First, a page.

Not long ago, I hired a personal trainer. If you’re not familiar with personal training, it is an advanced stage of Stockholm syndrome in which the hostage pays his or her captor to supervise his or her own torture.
I am, of course, kidding: my trainer is exemplary and has more patience than a mildly sedated Tibetan monk. You know those cooking shows where teams are challenged to produce ten courses of gourmet bliss using only Bisquick, four shallots, and an overripe flounder? My trainer would eat all of these teams for breakfast. Partly because contestants are valuable sources of protein, and partly because, in working with me, she’s had to make the best of mediocre raw materials.
The thing with trainers is that as soon as you can manage an activity with only minor discomfort, they either make it harder or make you do more of it. Something about “progressing,” they say. My personal nemeses in this regard are burpees. These sound quite innocent, like the wee belch of an infant who has just finished a bottle of malt liquor. But they are actually named for their inventor, Lucifer Burpee. One is executed (ha!) in the following manner:
- Stretch for a couple minutes as this delays the inevitable.
- Jump in the air.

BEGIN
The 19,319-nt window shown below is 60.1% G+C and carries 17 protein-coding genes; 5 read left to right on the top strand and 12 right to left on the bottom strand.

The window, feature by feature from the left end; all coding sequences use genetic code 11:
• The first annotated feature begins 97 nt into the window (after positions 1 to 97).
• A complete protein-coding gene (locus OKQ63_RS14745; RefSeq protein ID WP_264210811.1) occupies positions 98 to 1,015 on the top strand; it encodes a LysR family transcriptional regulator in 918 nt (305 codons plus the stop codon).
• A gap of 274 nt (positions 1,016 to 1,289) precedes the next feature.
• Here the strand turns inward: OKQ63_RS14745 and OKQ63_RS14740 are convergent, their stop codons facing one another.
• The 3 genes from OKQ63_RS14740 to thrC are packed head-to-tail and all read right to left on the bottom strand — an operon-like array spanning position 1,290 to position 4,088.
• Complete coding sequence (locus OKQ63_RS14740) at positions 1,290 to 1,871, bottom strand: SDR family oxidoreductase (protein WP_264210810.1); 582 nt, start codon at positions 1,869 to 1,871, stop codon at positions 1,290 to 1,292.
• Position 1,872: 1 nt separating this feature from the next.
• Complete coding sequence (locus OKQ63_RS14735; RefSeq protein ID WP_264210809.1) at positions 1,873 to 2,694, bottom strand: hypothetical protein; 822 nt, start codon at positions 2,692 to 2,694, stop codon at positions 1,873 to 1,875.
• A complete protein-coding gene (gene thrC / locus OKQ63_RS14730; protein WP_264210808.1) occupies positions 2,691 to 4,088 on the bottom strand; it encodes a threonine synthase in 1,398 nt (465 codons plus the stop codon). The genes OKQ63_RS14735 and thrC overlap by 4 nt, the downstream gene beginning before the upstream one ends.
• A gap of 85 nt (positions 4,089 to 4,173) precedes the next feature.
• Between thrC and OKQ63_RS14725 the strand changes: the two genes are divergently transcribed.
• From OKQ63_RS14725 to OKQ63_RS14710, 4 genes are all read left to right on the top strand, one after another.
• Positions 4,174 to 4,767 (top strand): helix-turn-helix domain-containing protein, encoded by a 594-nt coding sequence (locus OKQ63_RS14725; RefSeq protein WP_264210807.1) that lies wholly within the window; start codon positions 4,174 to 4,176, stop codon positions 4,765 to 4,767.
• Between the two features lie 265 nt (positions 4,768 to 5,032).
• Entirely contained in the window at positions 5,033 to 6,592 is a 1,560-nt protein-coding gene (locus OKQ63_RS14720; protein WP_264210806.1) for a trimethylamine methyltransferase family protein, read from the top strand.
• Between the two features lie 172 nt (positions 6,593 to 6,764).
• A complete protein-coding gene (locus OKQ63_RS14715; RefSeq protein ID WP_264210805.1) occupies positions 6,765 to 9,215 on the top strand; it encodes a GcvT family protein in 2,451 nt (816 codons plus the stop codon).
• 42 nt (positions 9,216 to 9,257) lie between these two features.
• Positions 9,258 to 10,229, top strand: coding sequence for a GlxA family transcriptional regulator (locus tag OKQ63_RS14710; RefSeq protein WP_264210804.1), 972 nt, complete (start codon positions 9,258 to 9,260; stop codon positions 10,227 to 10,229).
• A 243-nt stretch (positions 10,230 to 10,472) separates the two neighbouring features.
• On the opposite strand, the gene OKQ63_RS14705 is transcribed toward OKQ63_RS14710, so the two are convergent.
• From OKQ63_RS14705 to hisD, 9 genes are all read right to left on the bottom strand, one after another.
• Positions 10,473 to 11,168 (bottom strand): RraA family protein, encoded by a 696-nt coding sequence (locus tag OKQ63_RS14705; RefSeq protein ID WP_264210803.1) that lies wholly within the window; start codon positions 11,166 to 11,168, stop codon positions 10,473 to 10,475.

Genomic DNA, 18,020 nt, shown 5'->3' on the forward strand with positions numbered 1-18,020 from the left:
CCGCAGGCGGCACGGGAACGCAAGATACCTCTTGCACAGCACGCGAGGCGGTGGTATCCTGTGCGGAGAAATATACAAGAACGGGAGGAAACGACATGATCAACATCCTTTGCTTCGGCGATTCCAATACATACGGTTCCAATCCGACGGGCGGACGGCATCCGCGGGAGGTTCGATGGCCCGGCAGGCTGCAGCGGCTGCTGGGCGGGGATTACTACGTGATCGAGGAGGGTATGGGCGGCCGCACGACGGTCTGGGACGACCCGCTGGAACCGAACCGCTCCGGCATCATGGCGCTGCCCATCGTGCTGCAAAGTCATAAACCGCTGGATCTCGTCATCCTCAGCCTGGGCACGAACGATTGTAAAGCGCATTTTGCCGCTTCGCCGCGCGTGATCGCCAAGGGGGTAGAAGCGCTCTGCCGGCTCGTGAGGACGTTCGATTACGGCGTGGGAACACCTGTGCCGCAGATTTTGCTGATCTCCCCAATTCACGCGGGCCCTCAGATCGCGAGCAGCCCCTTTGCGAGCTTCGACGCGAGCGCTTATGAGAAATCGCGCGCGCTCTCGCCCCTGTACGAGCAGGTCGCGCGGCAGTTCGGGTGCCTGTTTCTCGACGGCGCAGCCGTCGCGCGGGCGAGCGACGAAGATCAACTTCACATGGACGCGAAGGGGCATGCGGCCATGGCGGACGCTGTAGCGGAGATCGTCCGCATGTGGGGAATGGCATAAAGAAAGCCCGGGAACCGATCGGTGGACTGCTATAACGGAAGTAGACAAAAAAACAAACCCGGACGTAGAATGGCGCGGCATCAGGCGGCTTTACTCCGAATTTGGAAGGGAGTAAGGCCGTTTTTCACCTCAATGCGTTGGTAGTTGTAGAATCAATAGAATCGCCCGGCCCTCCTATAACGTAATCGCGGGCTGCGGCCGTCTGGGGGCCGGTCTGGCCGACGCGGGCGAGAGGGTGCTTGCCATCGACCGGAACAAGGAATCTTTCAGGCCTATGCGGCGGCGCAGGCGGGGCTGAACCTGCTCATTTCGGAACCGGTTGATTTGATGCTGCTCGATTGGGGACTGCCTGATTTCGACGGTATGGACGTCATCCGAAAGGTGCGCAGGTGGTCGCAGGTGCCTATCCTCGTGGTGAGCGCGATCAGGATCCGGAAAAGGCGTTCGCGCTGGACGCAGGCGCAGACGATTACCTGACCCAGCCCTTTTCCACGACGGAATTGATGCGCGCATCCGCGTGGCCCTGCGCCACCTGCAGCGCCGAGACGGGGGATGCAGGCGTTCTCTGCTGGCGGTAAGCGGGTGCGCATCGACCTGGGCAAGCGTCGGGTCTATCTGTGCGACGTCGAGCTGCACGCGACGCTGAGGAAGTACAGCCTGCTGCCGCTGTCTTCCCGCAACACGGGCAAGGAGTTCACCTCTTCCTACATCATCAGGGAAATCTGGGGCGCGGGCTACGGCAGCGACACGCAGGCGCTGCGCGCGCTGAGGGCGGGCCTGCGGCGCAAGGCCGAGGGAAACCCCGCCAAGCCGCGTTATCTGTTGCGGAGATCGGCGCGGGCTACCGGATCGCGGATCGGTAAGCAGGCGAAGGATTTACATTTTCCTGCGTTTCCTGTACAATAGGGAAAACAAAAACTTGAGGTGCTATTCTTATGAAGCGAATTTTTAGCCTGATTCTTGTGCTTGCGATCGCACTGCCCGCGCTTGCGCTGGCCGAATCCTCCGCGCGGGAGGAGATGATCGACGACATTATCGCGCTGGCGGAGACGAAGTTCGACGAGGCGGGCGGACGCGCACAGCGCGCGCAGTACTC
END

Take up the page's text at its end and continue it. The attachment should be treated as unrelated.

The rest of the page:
- Upon landing, drop to a squat and put your hands on the ground.
- Throw your feet back behind you so you end up in a plank position.
- Do a push up.
- Spring your feet forward so you’re once again squatting.
- Pause for a moment to puke.
- Go back to step 2.
- Repeat until you beg for Death to brandish his scythe of mercy. This usually happens after approximately one burpee.
Amusing aside: I initially wrote “Seth” instead of “Death.” Don’t you think the specter of one’s own mortality would seem much less ominous were it named Seth?
When you see burpees demonstrated, you think to yourself, “Okay, I can jump. I can squat. I can do a push up. Shouldn’t be too bad.” And then five seconds later you are at step 9.
Despite this, I wholeheartedly endorse hiring a personal trainer. They design a program just for you, they make sure you actually show up, and you can casually bring them up in conversation the way other people mention their therapists, yoga instructors, and Ph.D.s.
I would recommend mine, but I don’t know her real name. She simply goes by Seth.